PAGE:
Rugby clubs wait for update on roadmap

Prime Minister Boris Johnson speaking at a press conference

Prime Minister Boris Johnson speaking at a press conference in 10 Downing Street, London, following the tightening of England's Covid-19 tiers. - Credit: PA

Rugby clubs across the South West should to be put out of their misery once and for all when Prime Minister Boris Johnson unveils his roadmap to normality next week.

Clubs were gearing-up for a return to semi-competitive rugby in early January, as per a previous road map, when rising Coronavirus transmission figures plunged the country into lockdown.

Since late December Bideford, Ilfracombe, Torrington and South Molton RFCs have been left in limbo wondering whether they will or won’t play any rugby this season.

Johnson is due address the nation from Downing Street on February 22 when he is expected to outline a gradual easing of lockdown measures. Details leaked already suggest the resumption of outdoor sports is among the Prime Minister’s targets.

Other than a handful of friendly games played in mid-December between lockdowns, clubs have not played since this time last year.

It seems likely there will be some good news for rugby clubs when Johnson speaks on February 22, but an RFU has source warned clubs not to expect too much.

“The competitive season proposed by the RFU is due to end on May 24 so even if rugby can start sometime in March there is not much time to play anything,” said Mike Gee, the league secretary for the South West Division.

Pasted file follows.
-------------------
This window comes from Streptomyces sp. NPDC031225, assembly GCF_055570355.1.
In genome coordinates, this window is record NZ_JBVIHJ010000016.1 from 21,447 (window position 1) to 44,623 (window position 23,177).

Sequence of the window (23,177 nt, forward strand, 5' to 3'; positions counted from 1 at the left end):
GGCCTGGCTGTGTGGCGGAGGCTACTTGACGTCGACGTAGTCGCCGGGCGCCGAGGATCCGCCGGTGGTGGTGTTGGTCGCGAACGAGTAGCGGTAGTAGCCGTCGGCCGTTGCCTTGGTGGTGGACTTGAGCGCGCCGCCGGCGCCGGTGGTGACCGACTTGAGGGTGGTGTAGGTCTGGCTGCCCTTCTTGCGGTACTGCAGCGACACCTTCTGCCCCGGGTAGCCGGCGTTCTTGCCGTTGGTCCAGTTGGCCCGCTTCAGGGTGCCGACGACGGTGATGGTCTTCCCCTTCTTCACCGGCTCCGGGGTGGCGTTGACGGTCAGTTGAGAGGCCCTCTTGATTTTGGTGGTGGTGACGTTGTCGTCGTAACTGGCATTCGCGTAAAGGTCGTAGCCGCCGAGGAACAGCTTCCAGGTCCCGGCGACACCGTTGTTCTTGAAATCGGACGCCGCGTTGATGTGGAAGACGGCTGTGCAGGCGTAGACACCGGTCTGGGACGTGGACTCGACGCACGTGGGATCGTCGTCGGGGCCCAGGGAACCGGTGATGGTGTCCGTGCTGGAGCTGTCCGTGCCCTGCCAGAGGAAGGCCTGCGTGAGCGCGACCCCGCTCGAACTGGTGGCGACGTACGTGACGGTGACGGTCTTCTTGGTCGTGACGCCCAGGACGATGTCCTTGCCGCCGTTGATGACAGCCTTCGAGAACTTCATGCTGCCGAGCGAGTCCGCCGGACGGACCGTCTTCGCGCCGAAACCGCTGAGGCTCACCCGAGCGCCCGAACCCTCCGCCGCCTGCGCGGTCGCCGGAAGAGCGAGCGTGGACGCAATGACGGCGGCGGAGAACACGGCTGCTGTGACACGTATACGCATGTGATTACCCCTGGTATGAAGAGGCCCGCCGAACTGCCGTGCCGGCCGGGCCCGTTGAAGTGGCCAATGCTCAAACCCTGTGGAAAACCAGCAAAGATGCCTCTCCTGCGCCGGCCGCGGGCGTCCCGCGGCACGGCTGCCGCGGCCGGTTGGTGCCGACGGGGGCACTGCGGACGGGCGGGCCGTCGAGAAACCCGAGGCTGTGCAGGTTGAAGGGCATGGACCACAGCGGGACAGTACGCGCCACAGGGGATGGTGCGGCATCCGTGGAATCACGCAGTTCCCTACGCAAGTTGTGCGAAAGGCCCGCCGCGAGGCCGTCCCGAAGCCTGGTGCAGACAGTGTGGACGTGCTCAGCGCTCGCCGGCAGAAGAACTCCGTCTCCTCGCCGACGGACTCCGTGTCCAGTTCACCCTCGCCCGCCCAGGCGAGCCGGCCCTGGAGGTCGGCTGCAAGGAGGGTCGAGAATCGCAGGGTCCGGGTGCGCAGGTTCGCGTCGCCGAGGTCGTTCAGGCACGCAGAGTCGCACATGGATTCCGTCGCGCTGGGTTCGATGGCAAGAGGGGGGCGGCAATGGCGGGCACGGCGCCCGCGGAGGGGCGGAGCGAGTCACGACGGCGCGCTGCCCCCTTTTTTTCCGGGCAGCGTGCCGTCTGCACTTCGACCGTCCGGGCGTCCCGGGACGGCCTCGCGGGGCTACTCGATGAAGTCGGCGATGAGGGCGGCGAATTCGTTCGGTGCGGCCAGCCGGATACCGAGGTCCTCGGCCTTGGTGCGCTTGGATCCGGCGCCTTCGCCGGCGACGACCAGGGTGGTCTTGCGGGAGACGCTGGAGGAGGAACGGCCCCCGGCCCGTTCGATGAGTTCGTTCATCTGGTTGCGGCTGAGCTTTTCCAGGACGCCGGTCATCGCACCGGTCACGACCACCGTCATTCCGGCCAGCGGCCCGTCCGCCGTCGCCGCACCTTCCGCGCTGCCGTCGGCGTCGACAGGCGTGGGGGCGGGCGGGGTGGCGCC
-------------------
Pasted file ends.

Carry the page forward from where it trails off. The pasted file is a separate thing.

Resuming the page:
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“If we are being honest with ourselves I think we all know this season has gone from a competitive standpoint.

“Until Public Health England say we can or cannot do, it is hard to speculate. I can’t see any official competitions taking place, although if clubs want to organise friendlies through the summer there is nothing to stop them.”

Gee said the long-term forecast for recreational rugby remains unclear due to a number of factors induced by the Coronavirus pandemic.

“In one or two places – Cornwall is one of them – clubs are asking if divisions can be reduced from 14 to 12 clubs for next season,” said Gee.

“That would mean substantial re-organisation followed by another potential re-organisation as early as the year after if second teams are allowed into the league system.”

The RFU have been trying to reduce the size of divisions below National League level for a while, but resistance from clubs has prevented the change being adopted wholeheartedly.

Gee also highlighted two other potential problems that might mitigate against league rugby returning in September.

“There could be some clubs unable to compete financially at a certain level as they cannot afford the travel costs,” said Gee.

“And clubs in Dorset and Wilts are already saying they don’t want to play league rugby before Christmas as they want three months of friendlies first.”

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